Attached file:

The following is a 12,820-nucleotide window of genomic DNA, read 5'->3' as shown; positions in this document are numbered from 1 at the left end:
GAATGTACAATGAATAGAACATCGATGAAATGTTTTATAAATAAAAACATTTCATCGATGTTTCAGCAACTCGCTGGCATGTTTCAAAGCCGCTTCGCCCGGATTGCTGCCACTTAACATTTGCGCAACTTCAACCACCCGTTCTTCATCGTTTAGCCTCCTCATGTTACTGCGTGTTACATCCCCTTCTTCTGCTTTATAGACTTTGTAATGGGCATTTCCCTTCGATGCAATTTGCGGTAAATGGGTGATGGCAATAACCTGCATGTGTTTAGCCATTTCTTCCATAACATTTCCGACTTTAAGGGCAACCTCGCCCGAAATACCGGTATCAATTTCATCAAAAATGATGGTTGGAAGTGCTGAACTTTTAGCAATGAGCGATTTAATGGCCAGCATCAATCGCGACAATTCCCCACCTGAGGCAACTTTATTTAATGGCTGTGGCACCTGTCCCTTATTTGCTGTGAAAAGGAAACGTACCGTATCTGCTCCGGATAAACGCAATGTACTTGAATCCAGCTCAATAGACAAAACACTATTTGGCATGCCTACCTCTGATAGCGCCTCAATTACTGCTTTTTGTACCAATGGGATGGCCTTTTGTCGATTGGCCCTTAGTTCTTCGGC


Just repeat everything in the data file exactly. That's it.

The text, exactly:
The following is a 12,820-nucleotide window of genomic DNA, read 5'->3' as shown; positions in this document are numbered from 1 at the left end:
GAATGTACAATGAATAGAACATCGATGAAATGTTTTATAAATAAAAACATTTCATCGATGTTTCAGCAACTCGCTGGCATGTTTCAAAGCCGCTTCGCCCGGATTGCTGCCACTTAACATTTGCGCAACTTCAACCACCCGTTCTTCATCGTTTAGCCTCCTCATGTTACTGCGTGTTACATCCCCTTCTTCTGCTTTATAGACTTTGTAATGGGCATTTCCCTTCGATGCAATTTGCGGTAAATGGGTGATGGCAATAACCTGCATGTGTTTAGCCATTTCTTCCATAACATTTCCGACTTTAAGGGCAACCTCGCCCGAAATACCGGTATCAATTTCATCAAAAATGATGGTTGGAAGTGCTGAACTTTTAGCAATGAGCGATTTAATGGCCAGCATCAATCGCGACAATTCCCCACCTGAGGCAACTTTATTTAATGGCTGTGGCACCTGTCCCTTATTTGCTGTGAAAAGGAAACGTACCGTATCTGCTCCGGATAAACGCAATGTACTTGAATCCAGCTCAATAGACAAAACACTATTTGGCATGCCTACCTCTGATAGCGCCTCAATTACTGCTTTTTGTACCAATGGGATGGCCTTTTGTCGATTGGCCCTTAGTTCTTCGGC